The young man seated to my right worked in a local health care facility and had to leave around 1 a.m. to make the start of his shift.  I heard him tell another attendee that he considers the Bay Area his home and rents a room there to which he repairs on his days off.  The young man at my left appeared to be the son of the woman sitting next to him.  He was one of those people who can only be described as of indeterminate age:  He could have been 13 or 25.  He remained silent throughout most of the Seder.  I suspect that he may have had some type of developmental disability.  When asked to read from the Hagaddah, he stammered out about two sentences in English and then refused to read when asked thereafter.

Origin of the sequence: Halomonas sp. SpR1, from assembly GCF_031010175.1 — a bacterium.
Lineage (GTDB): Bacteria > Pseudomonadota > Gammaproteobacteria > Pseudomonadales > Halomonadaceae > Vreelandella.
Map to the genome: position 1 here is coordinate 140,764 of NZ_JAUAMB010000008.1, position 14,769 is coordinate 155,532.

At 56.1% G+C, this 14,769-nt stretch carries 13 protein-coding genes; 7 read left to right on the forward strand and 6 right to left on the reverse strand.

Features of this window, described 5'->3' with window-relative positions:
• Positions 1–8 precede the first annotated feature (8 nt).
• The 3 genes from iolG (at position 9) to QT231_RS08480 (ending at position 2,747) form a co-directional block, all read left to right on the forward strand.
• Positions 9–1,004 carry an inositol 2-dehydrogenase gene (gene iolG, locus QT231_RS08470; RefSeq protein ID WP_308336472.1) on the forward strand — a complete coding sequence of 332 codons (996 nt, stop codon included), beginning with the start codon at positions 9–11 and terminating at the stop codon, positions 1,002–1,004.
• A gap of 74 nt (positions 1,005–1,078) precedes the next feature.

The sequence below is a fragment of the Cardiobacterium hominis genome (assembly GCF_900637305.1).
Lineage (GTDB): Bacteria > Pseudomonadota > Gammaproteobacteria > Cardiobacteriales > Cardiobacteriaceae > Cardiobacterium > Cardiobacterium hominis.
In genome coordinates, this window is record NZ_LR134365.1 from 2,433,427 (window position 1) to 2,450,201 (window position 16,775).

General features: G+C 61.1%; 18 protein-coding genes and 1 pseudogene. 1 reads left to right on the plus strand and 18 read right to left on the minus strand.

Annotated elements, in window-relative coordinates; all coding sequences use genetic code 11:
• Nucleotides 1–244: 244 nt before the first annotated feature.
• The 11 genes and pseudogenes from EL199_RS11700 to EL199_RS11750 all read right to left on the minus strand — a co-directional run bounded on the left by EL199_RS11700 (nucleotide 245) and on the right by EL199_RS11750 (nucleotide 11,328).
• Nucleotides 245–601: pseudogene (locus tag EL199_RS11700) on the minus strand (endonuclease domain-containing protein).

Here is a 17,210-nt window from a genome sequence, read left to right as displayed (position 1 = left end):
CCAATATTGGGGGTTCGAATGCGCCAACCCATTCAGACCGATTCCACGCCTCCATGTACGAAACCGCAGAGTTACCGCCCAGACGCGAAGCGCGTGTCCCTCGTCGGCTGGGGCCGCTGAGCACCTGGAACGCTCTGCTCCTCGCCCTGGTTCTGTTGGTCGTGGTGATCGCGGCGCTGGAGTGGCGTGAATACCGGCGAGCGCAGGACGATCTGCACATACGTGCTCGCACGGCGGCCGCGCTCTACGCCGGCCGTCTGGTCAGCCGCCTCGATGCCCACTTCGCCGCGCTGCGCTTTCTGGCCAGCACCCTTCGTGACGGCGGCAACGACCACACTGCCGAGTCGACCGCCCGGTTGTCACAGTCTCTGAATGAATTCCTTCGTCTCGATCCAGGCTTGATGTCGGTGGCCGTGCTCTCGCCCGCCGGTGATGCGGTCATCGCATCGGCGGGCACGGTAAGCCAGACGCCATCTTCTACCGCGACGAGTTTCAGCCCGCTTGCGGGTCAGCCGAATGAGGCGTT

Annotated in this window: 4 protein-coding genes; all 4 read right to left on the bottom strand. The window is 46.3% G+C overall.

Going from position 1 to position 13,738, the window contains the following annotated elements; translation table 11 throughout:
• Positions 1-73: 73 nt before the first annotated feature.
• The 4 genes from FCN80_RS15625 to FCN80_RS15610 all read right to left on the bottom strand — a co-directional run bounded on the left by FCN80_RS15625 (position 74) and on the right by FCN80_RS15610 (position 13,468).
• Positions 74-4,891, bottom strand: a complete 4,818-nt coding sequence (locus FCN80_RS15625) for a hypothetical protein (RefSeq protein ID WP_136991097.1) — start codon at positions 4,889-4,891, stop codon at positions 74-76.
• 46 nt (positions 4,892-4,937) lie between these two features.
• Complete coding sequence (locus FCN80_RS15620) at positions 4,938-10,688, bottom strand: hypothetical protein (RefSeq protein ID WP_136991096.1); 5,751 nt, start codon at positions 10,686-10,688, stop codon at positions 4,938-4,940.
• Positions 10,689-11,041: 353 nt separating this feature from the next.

About 20 of us were present, seated around three tables.  We were urged to recite in the language of our choice, and I belted out the paragraph in Hebrew on the two occasions on which I was asked to read.  When it came to the traditional Four Questions, the rabbi wanted them recited in as many languages as we could manage.  Among those assembled, we managed to recite the passage in Spanish, Portuguese, French, Romanian, Russian, Yiddish, English and undoubtedly a few other languages that I don’t recall.  In typical Orthodox fashion, one of the rabbi’s sons (no older than 12 or so) made explanations of several portions of the service in well-rehearsed, fluent Yiddish.  I remember this well from my nightmarish days at an ultra-Orthodox elementary school.